Saturday, March 29, 2008

Pass Happy Hawks

We all know that last year the Hawks were basically forced into an offensive scheme that was centered around the passing game. This was out of necessity because they were completely ineffective in the run game. The Patriots had a offense that heavily focused on the pass too, but theirs seemed driven by an unnatural desire to mangle their opponents. Either way, this is actually a dangerous strategy. Aaron Schatz of Football Outsiders, working in concert for ESPN, has a nice piece about quarterback hits. While it is geared towards Tom Brady, it can be applied to the Hawks as well.

If you want to read some analysis and how it relates to the Hawks....

Basically the story is meant to show that there is more to pass rush statistics than sacks. In essence, it is important to count QB hits along with sacks, and then factor in the number of attempts, as some teams run more than they pass.

Surprisingly, this article actually puts the Hawks line in a positive light, something that not many have done with last years performance. The first thing you may notice, is in the first chart, Matt Hasselbeck was in the top of the league in being bumped around by defenders with a total of 27 hits and 33 sacks. I will look at these numbers more closely in a minute.

The next thing you will see is in a lower chart, that because of the sheer number of pass attempts, actually 3 more than the pass happy Pats, the Seahawks ranked 10th in QB hit percentage. Matt was only hit 9.7% of his attempts. Rating higher that the line many said performed so well all season long in NE.

Here is the funny thing though. The article goes out of its way to mention that QB hits is a subjective stat. Different scorers count them differently. Seattle, and Qwest field are used as an example of a major difference. The Hawks combined to have 60 QB hits scored during their home games, and only 24 on the road. So it is possible that the Qwest field offical scorer is likely to call the lightest bump a QB hit. Call it the synic in me, but I saw our defense at home and on the road, and I think that could be the difference by itself. However, this suggests that it is possible that Hawks could have been even better. Either way, the Hawks still ranked as the 10th best pass protecting line, better than the Pats who got a lot of praise for their work. The Hawks line mostly took abuse. The moral of the story is that either way, when you pass a lot your QB gets knocked around a lot too. Strong reasoning to spend a little money and make sure the team can run next year, right.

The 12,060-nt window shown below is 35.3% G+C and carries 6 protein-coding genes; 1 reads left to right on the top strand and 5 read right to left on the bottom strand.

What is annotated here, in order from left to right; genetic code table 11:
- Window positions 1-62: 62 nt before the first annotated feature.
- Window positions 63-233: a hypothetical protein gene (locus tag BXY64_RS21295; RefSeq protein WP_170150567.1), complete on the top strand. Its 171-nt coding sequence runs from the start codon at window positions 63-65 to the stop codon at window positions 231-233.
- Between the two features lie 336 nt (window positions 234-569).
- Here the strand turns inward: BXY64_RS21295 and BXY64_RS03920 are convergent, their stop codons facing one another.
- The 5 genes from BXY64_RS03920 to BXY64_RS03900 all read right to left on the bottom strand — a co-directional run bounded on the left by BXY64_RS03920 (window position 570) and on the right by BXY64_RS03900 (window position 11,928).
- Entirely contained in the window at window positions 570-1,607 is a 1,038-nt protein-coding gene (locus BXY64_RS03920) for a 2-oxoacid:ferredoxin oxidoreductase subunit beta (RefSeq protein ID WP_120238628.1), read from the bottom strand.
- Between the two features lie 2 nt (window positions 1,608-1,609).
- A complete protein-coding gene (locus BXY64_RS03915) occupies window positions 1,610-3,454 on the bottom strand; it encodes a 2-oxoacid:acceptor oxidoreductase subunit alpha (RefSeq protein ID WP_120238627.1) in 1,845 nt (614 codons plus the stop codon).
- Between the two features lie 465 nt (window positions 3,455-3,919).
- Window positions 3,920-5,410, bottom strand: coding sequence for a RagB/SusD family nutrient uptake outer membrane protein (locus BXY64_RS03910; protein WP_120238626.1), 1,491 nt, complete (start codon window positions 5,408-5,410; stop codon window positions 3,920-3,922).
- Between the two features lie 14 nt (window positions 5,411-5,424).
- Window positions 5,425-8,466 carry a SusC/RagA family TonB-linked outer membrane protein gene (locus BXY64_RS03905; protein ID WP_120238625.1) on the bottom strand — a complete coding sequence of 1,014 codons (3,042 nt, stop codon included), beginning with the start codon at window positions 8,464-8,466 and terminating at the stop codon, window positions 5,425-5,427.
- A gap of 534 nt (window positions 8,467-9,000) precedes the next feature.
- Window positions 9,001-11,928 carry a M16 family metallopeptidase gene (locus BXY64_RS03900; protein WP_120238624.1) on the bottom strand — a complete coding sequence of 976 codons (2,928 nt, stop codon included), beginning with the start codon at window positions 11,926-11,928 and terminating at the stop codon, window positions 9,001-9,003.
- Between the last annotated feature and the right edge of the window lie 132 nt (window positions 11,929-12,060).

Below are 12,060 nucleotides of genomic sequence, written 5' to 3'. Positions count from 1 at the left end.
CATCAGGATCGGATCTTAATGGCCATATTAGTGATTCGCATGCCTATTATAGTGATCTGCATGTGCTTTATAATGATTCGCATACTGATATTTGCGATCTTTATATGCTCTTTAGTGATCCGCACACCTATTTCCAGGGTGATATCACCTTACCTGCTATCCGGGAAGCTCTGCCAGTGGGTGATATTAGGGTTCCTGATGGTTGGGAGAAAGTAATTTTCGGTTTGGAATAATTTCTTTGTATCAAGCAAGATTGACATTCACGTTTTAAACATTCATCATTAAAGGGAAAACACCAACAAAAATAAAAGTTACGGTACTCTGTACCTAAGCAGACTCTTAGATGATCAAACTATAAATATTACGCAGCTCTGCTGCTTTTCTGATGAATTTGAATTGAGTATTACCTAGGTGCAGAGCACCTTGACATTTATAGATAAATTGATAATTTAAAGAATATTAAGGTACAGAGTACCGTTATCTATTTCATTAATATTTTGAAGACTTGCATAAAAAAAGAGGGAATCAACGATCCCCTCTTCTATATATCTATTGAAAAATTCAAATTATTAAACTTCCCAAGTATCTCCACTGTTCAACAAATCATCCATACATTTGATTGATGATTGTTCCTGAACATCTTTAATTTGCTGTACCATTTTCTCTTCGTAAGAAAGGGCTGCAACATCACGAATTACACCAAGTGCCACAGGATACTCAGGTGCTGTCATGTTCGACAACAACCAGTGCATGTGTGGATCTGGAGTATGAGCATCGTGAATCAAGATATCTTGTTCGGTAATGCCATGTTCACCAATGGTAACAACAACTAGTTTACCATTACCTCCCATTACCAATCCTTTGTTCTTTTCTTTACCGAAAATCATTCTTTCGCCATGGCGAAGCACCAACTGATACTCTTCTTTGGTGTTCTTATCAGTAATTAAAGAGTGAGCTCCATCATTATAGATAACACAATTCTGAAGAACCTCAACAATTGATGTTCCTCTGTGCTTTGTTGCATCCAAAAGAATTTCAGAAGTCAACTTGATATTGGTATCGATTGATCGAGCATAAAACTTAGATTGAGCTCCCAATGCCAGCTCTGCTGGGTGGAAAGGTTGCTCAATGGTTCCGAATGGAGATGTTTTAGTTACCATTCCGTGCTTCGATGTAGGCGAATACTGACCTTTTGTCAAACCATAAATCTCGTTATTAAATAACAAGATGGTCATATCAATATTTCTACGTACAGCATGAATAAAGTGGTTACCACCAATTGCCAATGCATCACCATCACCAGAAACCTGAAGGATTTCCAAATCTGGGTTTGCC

What I am also interested in from this article is Hasselbeck's numbers. He was sacked THIRTY FIVE times!!!! Which is not so good, but he was only suffered a mere 27 quarterback hits. So why is this? Well my theory is that this shows poor coaching of the line and poor blocking by the running backs. Hasselbeck is a tough guy. He is not afraid to throw the ball and take a hit. The lack of hits, to me, shows how good this line could be if they fixed the scheme confusion. Another random Football Outsiders stat from a different piece is that the Hawks were tied for tops in the league in untouched defenders getting sacks with 13. This is heavily based on the line scheme, and not so much the actual personnel, else there would be more hits on Hasselbeck. When the linemen find the right scheme, they do quite well. The other reason defenders get through untouched is poor blocking from the running backs. However, Weaver should improve, and Jones is a quite capable blocker too. This bodes quite well for next year.

Also, this is an offense in which the QB often goes through several reads and then makes a decision. Smart QB's throw the ball away and take hits, not sacks. I think this is something that Matt has gotten a lot better at. At times he holds the ball too long, but I feel comfortable saying that if the team stops allowing untouched defenders through the line, the sacks will go down dramatically without the hits rising too much. They could easily put together a season like the Cleveland line last year with only 25 hits and 17 sacks (7.1%). That helped Cleveland win ten games, and they had one of the worst defenses ever. Imagine line play like that with the defense the Hawks are putting on the field. It could be something special. It would truly appear, that Mike Solari and the new running backs are the key. I can't wait to see how it works out.